The quick and seemingly painless solution is the same one most civilian students use: take on a student loan. Federal student loans provide between $5,500 and $12,500 a year and there is no credit check so any bumps on your credit report won’t matter.
That certainly helps pay the bills every month while you’re in school, but once you graduate there is the matter of how to pay back student loan debt. Fortunately, being in the military offers more loan repayment options than civilian classmates, especially for those who enlist in the service after completing college.
Members of the military, especially new enlistees, could receive help from several loan forgiveness programs not available to civilians. They also have access to the same income-driven repayment choices civilian students do.
Unfortunately, the lenders who service student loans, don’t always advise servicemembers of the options available. In fact, the federal government has ordered the leading student loan servicer, Navient, to repay members of the military $60 million for violating protections outlined in the Servicemembers Civil Relief Act.
Some of the programs that either help repayment – or wipe out student loans completely – include:
- Military College Loan Repayment Program. The Army provides up to $65,000 in loan repayments on qualified federal loans for qualified enlistees or those who re-enlist. The Navy also offers up to $65,000 in repayment for three years of service. The Air Force has a similar program, paying up to $10,000.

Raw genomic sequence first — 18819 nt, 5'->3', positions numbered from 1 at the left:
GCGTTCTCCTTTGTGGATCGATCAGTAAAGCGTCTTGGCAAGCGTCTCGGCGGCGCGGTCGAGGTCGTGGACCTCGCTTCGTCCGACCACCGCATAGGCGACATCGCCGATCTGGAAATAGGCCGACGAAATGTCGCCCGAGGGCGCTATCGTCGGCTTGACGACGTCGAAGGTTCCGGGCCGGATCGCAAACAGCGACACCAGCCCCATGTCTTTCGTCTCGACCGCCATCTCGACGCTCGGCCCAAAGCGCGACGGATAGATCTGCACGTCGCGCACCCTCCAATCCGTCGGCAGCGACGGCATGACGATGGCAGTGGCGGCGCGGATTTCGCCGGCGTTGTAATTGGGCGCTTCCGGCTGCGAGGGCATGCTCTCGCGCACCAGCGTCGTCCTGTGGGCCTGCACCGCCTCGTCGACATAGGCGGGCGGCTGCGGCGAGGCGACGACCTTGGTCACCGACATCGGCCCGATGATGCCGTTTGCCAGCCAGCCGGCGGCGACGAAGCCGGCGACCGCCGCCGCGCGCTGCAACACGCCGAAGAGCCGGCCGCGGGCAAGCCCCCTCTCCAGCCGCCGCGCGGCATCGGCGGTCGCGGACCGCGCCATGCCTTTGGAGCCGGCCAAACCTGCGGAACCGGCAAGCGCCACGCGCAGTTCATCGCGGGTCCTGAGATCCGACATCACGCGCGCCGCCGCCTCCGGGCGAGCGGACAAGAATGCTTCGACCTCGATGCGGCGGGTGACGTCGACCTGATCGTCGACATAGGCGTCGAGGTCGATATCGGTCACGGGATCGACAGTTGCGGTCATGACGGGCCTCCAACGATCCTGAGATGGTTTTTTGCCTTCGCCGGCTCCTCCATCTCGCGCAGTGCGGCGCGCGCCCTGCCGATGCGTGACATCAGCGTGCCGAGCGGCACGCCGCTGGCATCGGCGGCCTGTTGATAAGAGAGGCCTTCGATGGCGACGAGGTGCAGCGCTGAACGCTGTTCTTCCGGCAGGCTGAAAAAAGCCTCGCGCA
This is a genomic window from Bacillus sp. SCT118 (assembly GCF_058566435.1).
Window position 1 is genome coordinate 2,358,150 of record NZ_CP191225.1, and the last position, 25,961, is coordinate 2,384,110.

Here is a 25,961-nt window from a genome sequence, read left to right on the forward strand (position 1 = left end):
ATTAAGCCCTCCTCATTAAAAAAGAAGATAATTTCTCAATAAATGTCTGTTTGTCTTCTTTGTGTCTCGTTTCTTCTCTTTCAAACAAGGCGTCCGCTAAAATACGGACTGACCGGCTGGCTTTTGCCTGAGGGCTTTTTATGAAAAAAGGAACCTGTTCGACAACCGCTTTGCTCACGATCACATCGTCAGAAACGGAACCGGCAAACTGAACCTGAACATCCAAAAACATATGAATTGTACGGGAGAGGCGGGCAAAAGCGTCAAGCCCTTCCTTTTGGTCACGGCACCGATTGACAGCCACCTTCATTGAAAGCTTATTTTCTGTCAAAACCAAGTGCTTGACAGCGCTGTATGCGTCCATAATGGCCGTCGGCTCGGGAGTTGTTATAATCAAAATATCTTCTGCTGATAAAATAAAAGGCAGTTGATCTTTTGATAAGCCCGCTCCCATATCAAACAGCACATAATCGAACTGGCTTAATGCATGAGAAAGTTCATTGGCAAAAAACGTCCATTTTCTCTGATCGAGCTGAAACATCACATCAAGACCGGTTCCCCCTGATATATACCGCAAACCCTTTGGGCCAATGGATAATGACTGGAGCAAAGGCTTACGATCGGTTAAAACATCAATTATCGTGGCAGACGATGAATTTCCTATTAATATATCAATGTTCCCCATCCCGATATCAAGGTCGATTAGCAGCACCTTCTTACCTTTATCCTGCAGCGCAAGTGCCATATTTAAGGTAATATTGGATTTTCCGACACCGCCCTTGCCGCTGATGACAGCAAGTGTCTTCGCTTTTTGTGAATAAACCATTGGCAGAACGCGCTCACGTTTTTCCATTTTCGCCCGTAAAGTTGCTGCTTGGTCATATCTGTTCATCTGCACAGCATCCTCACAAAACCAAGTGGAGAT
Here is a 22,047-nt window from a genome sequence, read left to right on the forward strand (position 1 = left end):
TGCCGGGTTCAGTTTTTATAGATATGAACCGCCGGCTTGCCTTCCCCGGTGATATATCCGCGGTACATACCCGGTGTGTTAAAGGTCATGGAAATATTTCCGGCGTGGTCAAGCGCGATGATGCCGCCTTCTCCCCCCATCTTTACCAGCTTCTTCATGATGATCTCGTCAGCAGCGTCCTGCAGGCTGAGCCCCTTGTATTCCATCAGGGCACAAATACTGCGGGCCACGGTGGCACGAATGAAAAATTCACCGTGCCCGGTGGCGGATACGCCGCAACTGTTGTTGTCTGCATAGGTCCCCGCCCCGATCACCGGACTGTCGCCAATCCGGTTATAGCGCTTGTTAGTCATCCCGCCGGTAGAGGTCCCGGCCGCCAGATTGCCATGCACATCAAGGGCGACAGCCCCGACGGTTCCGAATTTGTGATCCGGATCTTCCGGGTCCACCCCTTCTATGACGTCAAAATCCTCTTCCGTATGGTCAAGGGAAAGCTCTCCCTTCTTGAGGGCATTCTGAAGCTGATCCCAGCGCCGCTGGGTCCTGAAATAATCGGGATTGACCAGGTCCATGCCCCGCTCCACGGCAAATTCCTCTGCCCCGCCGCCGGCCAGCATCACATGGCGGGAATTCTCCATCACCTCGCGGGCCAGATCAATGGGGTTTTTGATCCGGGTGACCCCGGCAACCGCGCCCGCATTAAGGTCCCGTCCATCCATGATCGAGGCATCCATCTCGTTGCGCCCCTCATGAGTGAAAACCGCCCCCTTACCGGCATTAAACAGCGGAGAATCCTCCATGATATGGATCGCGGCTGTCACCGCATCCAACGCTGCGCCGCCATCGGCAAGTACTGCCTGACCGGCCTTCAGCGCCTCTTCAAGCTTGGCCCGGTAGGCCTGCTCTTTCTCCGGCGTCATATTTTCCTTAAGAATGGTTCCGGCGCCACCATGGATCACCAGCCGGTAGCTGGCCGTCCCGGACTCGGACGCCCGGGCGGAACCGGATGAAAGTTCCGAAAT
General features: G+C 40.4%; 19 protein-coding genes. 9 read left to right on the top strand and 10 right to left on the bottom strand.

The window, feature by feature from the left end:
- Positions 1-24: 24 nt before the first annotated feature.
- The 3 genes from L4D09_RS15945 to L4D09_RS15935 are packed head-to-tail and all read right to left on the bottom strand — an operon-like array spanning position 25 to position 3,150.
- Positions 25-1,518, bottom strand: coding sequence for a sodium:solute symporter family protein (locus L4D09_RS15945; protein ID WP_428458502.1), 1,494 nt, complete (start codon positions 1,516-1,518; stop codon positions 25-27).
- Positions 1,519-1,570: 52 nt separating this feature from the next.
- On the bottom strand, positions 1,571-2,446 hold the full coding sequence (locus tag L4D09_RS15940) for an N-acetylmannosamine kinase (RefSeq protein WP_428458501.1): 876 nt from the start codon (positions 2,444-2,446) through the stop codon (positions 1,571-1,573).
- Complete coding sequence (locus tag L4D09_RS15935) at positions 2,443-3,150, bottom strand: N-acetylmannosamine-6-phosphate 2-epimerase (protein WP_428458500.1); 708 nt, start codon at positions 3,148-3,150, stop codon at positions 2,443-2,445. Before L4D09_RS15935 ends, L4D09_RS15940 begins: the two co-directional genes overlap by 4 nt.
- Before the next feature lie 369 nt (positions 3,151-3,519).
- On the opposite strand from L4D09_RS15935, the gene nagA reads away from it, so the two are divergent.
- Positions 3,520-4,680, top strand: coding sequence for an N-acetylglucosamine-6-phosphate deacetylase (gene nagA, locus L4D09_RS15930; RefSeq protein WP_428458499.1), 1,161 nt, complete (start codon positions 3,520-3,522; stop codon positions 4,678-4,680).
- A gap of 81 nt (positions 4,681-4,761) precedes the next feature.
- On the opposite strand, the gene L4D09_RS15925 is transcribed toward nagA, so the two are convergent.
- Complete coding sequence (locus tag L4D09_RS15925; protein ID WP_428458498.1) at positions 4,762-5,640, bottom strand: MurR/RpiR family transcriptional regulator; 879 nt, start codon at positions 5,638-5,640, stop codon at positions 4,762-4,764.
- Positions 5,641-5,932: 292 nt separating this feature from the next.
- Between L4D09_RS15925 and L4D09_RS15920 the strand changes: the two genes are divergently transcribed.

- National Defense Student Loan Discharge. Offers a partial discharge of federal loans for those whose military service included at least one year in the hostile fire or imminent danger areas.
- Veterans Total and Permanent Disability Discharge. Available to servicemembers who suffered total and permanent disability. If you have a TPD discharge, your Direct, FFEL or Perkins loans will be discharged.
- Army Reserve College Loan Repayment. If you have loans before you go on active duty, are in a in a qualifying military occupation specialty and enlist for six years, you could have 15% of your loan balance up to $20,000 paid off.
- Health Professions Student Loan Repayment. Doctors, Dentists and other healthcare professionals could receive $40,000 a year in student loan repayments for up three years.
- Air Force Judge Advocate General’s Corps Loan Repayment. Serve in the Air Force Judge Advocate General Corps and you could get up to $65,000 over three years to pay back loans.
There are other programs that should help veterans manage their student loan debt, while serving active duty.
Veterans receive protection under the Servicemembers Civil Relief Act, which caps interest on student loans (and all other loans, for that matter) at 6% for as long as you serve in the military.
Time spent in the military counts as part of 10-year commitment to working in public service sector for the Public Service Loan Forgiveness Program. The remaining balance of loan is forgiven after 10 years of on-time payments and applies only to William D. Ford Federal Direct Loans or loans consolidated in Direct Consolidation Loan Program.
Servicemembers are eligible for deferment while serving active duty and could also enroll in any of the income-driving repayment plans that help reduce monthly payments. However, those plans do stretch out the time it takes to pay off a loan and do result in more interest being paid on loans.
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- Frotman, S. (2016, October 18) Prepared Remarks of Seth Frotman Assistant Director and Student Loan Ombudsman Consumer Financial Protection Bureau. Retrieved from http://files.consumerfinance.gov/f/documents/201610_cfpb_Frotman-Remarks-JAG-School.pdf